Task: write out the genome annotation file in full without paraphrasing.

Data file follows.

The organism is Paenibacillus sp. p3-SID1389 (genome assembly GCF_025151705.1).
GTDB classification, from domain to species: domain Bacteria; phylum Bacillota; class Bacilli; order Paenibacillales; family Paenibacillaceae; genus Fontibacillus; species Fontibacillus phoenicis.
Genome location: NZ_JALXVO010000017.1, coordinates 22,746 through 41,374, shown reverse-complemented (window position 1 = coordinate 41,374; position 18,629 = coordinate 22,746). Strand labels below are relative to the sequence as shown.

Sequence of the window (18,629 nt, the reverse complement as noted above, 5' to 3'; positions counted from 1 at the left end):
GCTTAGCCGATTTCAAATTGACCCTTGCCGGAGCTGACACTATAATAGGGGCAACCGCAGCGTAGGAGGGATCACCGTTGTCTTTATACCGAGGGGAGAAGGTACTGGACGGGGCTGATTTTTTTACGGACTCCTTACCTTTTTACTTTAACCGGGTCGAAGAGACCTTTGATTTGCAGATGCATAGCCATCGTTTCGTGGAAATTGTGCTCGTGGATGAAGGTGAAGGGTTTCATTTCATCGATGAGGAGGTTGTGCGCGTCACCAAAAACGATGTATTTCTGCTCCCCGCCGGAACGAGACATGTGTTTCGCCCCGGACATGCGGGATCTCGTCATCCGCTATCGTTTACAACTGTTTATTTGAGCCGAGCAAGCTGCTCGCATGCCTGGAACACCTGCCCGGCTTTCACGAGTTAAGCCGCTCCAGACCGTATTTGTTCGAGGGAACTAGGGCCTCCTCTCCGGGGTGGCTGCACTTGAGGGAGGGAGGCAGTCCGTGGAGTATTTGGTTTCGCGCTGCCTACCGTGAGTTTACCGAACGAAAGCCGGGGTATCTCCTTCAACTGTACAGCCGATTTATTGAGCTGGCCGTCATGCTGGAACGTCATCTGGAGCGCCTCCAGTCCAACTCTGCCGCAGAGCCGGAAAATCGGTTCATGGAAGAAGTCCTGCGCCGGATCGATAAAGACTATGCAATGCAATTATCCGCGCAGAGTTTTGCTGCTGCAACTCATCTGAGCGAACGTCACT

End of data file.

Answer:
The organism is Paenibacillus sp. p3-SID1389 (genome assembly GCF_025151705.1).
GTDB classification, from domain to species: domain Bacteria; phylum Bacillota; class Bacilli; order Paenibacillales; family Paenibacillaceae; genus Fontibacillus; species Fontibacillus phoenicis.
Genome location: NZ_JALXVO010000017.1, coordinates 22,746 through 41,374, shown reverse-complemented (window position 1 = coordinate 41,374; position 18,629 = coordinate 22,746). Strand labels below are relative to the sequence as shown.

Sequence of the window (18,629 nt, the reverse complement as noted above, 5' to 3'; positions counted from 1 at the left end):
GCTTAGCCGATTTCAAATTGACCCTTGCCGGAGCTGACACTATAATAGGGGCAACCGCAGCGTAGGAGGGATCACCGTTGTCTTTATACCGAGGGGAGAAGGTACTGGACGGGGCTGATTTTTTTACGGACTCCTTACCTTTTTACTTTAACCGGGTCGAAGAGACCTTTGATTTGCAGATGCATAGCCATCGTTTCGTGGAAATTGTGCTCGTGGATGAAGGTGAAGGGTTTCATTTCATCGATGAGGAGGTTGTGCGCGTCACCAAAAACGATGTATTTCTGCTCCCCGCCGGAACGAGACATGTGTTTCGCCCCGGACATGCGGGATCTCGTCATCCGCTATCGTTTACAACTGTTTATTTGAGCCGAGCAAGCTGCTCGCATGCCTGGAACACCTGCCCGGCTTTCACGAGTTAAGCCGCTCCAGACCGTATTTGTTCGAGGGAACTAGGGCCTCCTCTCCGGGGTGGCTGCACTTGAGGGAGGGAGGCAGTCCGTGGAGTATTTGGTTTCGCGCTGCCTACCGTGAGTTTACCGAACGAAAGCCGGGGTATCTCCTTCAACTGTACAGCCGATTTATTGAGCTGGCCGTCATGCTGGAACGTCATCTGGAGCGCCTCCAGTCCAACTCTGCCGCAGAGCCGGAAAATCGGTTCATGGAAGAAGTCCTGCGCCGGATCGATAAAGACTATGCAATGCAATTATCCGCGCAGAGTTTTGCTGCTGCAACTCATCTGAGCGAACGTCACT